Can we still use our band name after the singer quit the band? 3 Answers as of August 06, 2013I am in a band that has just broken up. Basically the singer quit the band to pursue another music path and said we could not use the name. There has been no contract made up and there is not a trademark on the name. He is not going to use it either. He just does'nt want us to have it. We have several months worth of shows booked under that name. The singer is threatening to take all the band members through civil court. Can he do this? He is very mad because we decided to keep the band going only after he offered to give us the name. This is such a mess. Any insight would be helpful.
Lawyer for Indie Media | Sue Basko
It is a good time to consult with a music lawyer. I deal with these issues often. A lot depends if there was a written or oral band contract. Every band should have a lawyer write a band contract when they form, and it should include things such as what happens when a member quits. If the singer formed the band and came up with the name, or if the name is closely associated with him personally, he may have rights to it. A lot depends on what the name is, how it was chosen, if the band is perceived as a legal partnership, and other factors. There is also a question of whether his intention was to quit the band or if his intention was basically to fire the band, keep the name, and move on to being backed by a new band and use the same name. There are many factors, which is why it sounds like a good time to consult with a music lawyer.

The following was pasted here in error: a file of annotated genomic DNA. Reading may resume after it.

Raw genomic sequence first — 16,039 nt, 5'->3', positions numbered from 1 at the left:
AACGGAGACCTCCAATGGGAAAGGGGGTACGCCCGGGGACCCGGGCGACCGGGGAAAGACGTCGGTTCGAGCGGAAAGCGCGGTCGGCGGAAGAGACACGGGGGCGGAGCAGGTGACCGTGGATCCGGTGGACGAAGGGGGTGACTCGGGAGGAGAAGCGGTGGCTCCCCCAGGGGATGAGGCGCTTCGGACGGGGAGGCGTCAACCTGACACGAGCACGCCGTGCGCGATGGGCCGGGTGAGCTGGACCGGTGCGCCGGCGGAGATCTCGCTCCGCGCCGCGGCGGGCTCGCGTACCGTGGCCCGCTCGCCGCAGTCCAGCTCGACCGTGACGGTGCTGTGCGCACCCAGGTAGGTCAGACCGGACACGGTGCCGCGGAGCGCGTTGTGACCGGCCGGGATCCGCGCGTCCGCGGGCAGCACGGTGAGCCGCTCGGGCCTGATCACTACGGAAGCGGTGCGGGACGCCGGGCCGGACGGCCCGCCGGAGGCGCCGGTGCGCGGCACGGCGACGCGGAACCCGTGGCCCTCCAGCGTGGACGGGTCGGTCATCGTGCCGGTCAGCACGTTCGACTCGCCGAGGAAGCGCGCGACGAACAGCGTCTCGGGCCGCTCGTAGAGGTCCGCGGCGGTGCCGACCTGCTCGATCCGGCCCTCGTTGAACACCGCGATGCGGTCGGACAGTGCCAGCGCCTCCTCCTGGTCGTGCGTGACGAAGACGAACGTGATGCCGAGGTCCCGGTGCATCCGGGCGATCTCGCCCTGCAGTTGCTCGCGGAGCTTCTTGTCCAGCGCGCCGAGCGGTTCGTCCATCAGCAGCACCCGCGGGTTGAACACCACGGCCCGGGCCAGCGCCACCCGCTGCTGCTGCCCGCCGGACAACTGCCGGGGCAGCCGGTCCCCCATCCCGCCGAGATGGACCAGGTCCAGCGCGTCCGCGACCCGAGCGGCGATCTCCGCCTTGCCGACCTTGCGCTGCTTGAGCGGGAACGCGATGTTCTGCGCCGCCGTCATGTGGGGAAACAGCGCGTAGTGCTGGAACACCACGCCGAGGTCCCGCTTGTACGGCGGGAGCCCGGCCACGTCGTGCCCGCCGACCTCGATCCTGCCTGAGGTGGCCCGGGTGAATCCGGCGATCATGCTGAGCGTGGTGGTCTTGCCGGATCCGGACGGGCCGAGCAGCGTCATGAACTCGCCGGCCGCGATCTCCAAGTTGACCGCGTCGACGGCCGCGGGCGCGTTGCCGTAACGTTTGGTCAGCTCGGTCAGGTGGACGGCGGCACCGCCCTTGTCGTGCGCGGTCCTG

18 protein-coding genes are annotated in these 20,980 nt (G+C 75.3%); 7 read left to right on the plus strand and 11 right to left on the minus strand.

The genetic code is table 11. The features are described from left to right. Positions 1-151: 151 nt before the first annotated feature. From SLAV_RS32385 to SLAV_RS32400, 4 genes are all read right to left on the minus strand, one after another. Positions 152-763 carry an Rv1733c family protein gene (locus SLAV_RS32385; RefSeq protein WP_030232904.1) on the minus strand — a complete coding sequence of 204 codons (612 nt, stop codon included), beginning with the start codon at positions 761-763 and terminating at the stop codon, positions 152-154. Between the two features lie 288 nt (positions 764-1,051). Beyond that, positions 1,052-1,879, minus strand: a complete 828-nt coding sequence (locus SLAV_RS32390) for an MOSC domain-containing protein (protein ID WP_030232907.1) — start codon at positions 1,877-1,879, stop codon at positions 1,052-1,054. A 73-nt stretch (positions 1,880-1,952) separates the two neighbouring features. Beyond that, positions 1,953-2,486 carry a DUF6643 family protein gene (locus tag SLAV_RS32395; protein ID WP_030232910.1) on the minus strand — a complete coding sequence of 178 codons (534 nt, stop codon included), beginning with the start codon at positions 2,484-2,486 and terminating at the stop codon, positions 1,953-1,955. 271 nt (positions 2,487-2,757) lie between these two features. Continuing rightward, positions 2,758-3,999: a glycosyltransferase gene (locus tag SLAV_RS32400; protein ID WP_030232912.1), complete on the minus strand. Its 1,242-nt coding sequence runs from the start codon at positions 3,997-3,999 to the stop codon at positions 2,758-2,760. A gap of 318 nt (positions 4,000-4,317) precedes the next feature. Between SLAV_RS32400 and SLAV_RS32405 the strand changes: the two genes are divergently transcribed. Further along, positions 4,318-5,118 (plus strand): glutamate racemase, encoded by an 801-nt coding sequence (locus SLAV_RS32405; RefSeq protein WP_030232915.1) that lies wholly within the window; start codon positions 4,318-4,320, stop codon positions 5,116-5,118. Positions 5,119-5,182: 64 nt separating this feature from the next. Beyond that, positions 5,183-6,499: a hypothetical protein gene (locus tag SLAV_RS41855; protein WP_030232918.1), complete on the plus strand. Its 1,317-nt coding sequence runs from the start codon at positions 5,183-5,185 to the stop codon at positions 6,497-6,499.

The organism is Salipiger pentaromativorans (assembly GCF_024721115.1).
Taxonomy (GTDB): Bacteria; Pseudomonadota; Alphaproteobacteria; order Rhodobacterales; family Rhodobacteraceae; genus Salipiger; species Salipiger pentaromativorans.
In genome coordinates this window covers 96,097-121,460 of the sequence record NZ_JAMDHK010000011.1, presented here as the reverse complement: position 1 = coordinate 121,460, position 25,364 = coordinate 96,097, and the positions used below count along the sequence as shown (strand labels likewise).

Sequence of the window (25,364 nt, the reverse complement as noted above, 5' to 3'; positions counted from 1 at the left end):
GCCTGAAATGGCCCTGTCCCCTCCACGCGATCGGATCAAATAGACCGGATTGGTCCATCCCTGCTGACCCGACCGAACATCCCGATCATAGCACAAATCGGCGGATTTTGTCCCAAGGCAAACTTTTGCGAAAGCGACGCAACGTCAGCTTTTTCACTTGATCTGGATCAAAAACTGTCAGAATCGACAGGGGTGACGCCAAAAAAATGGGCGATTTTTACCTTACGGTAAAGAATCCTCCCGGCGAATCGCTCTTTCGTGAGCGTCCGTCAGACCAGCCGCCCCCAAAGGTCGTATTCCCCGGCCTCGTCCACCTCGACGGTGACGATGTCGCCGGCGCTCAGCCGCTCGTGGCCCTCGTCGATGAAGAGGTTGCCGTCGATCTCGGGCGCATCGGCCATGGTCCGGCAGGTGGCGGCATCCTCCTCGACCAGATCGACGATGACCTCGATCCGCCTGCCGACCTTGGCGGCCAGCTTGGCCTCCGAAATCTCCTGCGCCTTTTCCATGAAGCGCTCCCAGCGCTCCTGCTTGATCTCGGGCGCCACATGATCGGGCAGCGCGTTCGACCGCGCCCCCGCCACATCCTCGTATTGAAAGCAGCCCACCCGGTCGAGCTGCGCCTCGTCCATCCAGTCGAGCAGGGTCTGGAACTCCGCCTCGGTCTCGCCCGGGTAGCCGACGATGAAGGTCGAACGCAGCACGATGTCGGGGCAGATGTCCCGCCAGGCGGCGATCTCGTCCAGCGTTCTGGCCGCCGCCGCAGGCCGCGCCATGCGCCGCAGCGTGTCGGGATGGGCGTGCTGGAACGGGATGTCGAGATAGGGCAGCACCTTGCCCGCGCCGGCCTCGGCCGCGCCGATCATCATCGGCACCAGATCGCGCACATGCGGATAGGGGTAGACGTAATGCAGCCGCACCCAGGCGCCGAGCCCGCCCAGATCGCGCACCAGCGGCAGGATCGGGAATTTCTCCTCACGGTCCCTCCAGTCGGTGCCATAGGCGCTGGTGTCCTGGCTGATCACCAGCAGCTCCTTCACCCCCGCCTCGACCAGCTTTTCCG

Answer Applies to: Illinois
Sebby Law Office | Jayne Sebby
If the former singer created the group and came up with the name, he probably has some claim to it. However, if you all got together simultaneously and agreed upon the name together, you all have some claim. Legally, a name can't be protected by either copyright or trademark.
Answer Applies to: Nebraska
Thompson & Associates LLC | Benjamin S. Thompson
If there is no registered trademark associated with the name, unless the name was his actual name or was solely his idea and he can show that it was his idea (and that it was not conceived as a work for hire assignment of the band itself (meaning the band would own any common law rights to the name)), he will have difficulty claiming any rights in and to the name. This does not mean, however, that he cannot sue you, it just means he is unlikely to win in court. You are best suited trying to mediate this dispute and keep your former colleague out of court. You could also have an attorney draft a brief letter explaining the law and telling him to back off.
Answer Applies to: New York